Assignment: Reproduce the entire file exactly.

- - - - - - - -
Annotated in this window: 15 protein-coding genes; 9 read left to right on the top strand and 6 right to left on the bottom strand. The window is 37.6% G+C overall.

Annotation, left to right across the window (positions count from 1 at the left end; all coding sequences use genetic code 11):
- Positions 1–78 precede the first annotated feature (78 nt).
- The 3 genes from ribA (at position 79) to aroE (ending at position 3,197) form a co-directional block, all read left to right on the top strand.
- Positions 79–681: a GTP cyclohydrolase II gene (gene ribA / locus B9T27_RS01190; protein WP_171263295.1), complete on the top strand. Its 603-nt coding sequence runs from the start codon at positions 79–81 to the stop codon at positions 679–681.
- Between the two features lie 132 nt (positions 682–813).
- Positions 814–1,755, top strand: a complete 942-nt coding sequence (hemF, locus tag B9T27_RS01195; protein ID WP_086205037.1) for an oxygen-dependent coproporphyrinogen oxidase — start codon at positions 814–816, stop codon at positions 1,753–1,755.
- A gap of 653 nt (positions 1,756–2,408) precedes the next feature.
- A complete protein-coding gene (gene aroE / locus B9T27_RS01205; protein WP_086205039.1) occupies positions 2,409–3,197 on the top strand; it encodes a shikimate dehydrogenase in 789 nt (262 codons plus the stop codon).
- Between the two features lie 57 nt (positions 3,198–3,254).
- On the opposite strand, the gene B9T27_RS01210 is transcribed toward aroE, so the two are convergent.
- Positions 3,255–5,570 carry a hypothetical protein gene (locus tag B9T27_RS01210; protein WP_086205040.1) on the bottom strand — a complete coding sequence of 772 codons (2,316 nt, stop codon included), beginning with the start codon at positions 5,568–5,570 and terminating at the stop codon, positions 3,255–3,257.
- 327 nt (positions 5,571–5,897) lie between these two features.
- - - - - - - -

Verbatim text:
Annotated in this window: 15 protein-coding genes; 9 read left to right on the top strand and 6 right to left on the bottom strand. The window is 37.6% G+C overall.

Annotation, left to right across the window (positions count from 1 at the left end; all coding sequences use genetic code 11):
- Positions 1–78 precede the first annotated feature (78 nt).
- The 3 genes from ribA (at position 79) to aroE (ending at position 3,197) form a co-directional block, all read left to right on the top strand.
- Positions 79–681: a GTP cyclohydrolase II gene (gene ribA / locus B9T27_RS01190; protein WP_171263295.1), complete on the top strand. Its 603-nt coding sequence runs from the start codon at positions 79–81 to the stop codon at positions 679–681.
- Between the two features lie 132 nt (positions 682–813).
- Positions 814–1,755, top strand: a complete 942-nt coding sequence (hemF, locus tag B9T27_RS01195; protein ID WP_086205037.1) for an oxygen-dependent coproporphyrinogen oxidase — start codon at positions 814–816, stop codon at positions 1,753–1,755.
- A gap of 653 nt (positions 1,756–2,408) precedes the next feature.
- A complete protein-coding gene (gene aroE / locus B9T27_RS01205; protein WP_086205039.1) occupies positions 2,409–3,197 on the top strand; it encodes a shikimate dehydrogenase in 789 nt (262 codons plus the stop codon).
- Between the two features lie 57 nt (positions 3,198–3,254).
- On the opposite strand, the gene B9T27_RS01210 is transcribed toward aroE, so the two are convergent.
- Positions 3,255–5,570 carry a hypothetical protein gene (locus tag B9T27_RS01210; protein WP_086205040.1) on the bottom strand — a complete coding sequence of 772 codons (2,316 nt, stop codon included), beginning with the start codon at positions 5,568–5,570 and terminating at the stop codon, positions 3,255–3,257.
- 327 nt (positions 5,571–5,897) lie between these two features.